3. Your child is past session 3 and the only thing they are working on is “building rapport” or playing games.
  4. The therapist takes the child’s side over the parents (i.e. never focusing on the child’s misbehavior).
  5. You’ve never gotten an update from the therapist about your child’s progress.
  6. Neither you nor your child can verbalize your child’s treatment goals.
  7. The therapist’s only response to behavioral issues is to suggest having more frequent sessions with your child.
  8. The therapist provides no after hours support.
  9. You start to fault therapy (and not the therapist) for achieving no results.
  10. The therapist can’t/won’t answer these 3 questions (see link).

How to Find a Therapist for My Child

Not all therapists are created equal. Sadly, there are a lot of unqualified therapists when it comes to disorders with disruptive behaviors. Here are three questions your child’s therapist should be able to answer.

What specifically will you be working on with my child? What type of therapy is the therapist going to do?  Is it cognitive behavioral therapy (CBT)?  Is it psychoanalytic therapy?  Is it “tell-me-how-your-day-was therapy” (which is certainly not therapy)? What is the therapist going to do and what is he/she going to talk about with your child? The answer to this question should be direct.  If the therapist responds with a lot of jargon (psychobabble) that isn’t clear, this might be a red flag. Like any other professional, a strong therapist will not shy away from this question.

How long will it take? The answer to this question doesn’t have to be an exact date, but the therapist should be able to tell you, based on their work with previous clients, how long it will take to meet treatment expectations. For example, a CBT therapist might say something like 12-20 sessions and a child attachment therapist might say 18-24 months.  For this question, it isn’t about the actual length, but does the therapist have a range and an idea of what this process is going to look like.  So here is how this conversation might go:

Parent: “Have you ever worked with kids like this?”

Therapist: “Yes, all the time.”

Parent: “Have you ever been successful with them?”

Therapist: “Yes, of course.”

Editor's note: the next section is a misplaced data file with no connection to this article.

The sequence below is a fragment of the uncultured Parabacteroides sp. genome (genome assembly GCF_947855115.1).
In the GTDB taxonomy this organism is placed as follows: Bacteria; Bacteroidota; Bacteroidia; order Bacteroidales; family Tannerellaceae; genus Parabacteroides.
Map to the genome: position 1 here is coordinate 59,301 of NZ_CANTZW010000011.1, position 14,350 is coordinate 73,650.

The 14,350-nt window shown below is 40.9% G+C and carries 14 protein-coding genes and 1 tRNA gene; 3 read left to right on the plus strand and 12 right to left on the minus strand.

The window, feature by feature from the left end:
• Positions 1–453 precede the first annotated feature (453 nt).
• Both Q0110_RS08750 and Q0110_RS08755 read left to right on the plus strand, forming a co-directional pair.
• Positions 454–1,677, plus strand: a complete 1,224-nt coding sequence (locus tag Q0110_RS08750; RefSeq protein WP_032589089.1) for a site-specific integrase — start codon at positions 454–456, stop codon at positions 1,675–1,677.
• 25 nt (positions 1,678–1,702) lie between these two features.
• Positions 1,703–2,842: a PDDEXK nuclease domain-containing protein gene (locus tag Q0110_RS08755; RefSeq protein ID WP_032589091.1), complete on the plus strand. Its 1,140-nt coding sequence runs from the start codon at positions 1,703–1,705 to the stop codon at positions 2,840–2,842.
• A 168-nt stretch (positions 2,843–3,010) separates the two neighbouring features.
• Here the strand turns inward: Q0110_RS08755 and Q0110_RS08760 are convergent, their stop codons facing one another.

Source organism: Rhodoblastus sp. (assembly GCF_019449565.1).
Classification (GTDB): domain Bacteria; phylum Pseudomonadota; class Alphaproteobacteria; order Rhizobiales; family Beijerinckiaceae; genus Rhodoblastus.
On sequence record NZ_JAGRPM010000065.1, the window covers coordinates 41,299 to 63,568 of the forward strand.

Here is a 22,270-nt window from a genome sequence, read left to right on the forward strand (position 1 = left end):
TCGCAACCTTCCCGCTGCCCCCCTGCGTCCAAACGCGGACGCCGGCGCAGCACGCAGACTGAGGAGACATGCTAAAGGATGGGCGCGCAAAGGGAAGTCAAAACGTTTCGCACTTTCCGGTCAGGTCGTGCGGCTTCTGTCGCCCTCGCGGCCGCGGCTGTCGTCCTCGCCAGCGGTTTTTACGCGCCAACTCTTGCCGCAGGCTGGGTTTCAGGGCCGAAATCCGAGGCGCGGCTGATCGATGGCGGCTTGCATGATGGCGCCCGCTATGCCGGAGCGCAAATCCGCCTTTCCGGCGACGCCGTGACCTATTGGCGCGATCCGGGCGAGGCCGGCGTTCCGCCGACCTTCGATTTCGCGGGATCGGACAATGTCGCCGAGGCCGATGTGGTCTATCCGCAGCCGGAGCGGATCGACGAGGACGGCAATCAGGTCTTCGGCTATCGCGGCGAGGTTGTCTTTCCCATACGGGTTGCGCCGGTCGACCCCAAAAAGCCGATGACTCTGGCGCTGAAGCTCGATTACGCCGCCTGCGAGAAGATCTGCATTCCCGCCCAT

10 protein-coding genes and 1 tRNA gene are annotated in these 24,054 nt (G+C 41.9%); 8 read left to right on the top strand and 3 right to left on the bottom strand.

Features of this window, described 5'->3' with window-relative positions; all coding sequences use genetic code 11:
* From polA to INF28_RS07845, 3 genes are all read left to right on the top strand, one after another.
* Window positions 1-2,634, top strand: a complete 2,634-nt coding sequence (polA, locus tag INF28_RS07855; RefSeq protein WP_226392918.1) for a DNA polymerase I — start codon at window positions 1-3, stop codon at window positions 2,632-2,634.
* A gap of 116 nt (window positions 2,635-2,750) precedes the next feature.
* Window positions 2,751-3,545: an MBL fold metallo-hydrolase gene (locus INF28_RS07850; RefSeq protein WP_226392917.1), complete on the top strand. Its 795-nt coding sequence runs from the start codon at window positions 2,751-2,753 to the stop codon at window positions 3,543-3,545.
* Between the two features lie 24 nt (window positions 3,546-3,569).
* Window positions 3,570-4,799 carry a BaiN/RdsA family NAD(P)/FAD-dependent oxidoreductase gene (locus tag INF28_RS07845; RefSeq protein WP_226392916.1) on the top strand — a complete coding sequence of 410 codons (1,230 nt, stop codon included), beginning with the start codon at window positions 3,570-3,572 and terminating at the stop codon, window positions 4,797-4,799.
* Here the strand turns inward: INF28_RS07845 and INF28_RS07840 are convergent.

Parent: “Well, how long did that take?”

Based on their experience with previous clients, they should be able to give you a range.  If they say it’s going to take six months and it actually takes eight months, they are doing well. If they say it will take six months and eighteen months from now you are still working on the same issues… well, that is a problem. Never, ever sign up for open ended therapy (We will talk more about this in a future blog post.).

How will we know it is working? Do we really have to go through the entire six months before we know that it is working? What signs and symptoms can we expect to see when things are getting better?  For example, if the child has anxiety about social situations is he/she going to be able to ask for his/her own play dates? Is he/she going to be able to sign up for group or club? Will he/she be able to attend social activities independently?  As your child moves through therapy ask yourself, “Are we actually seeing signs that thing are getting better?” Don’t wait until the end of the time frame to realize that things aren’t improving.

BONUS TIPS:

  • The therapist being “nice” or your child “liking” the therapist is not a good enough reason to stay with a therapist if he/she isn’t providing results.
  • Your child is not going to know if therapy is working or not.  Your assessment of the therapy should be based on a reduction of problematic symptoms, an improvement in behavior, a reduction in thinking errors, or an increase in skill mastery (all of which you, as the parent, can assess).
  • Your child does not just need someone to talk to. Hopefully, that is what they have friends for, but if not, then that would make for a great therapy goal.   Therapy is more than just talking with your child.
  • You are paying for a specific service and should expect to receive results. Would you stay with your mechanic if he/she kept telling you what was wrong with your car, but he/she was never able to fix it?  Of course not.  You would expect results and you can and should expect the same from your child’s therapist.  Like a mechanic, at some point you should expect that your child will be “back up and running” on their own.

There is an old proverb: “No matter how far you’ve traveled down the wrong road, turn back.” If this therapist isn’t helping you, he/she isn’t going to help you a year from now or ten years from now.  Don’t waste your most valuable resource… time.  These problems typically get bigger as your child grows.  Get a new therapist.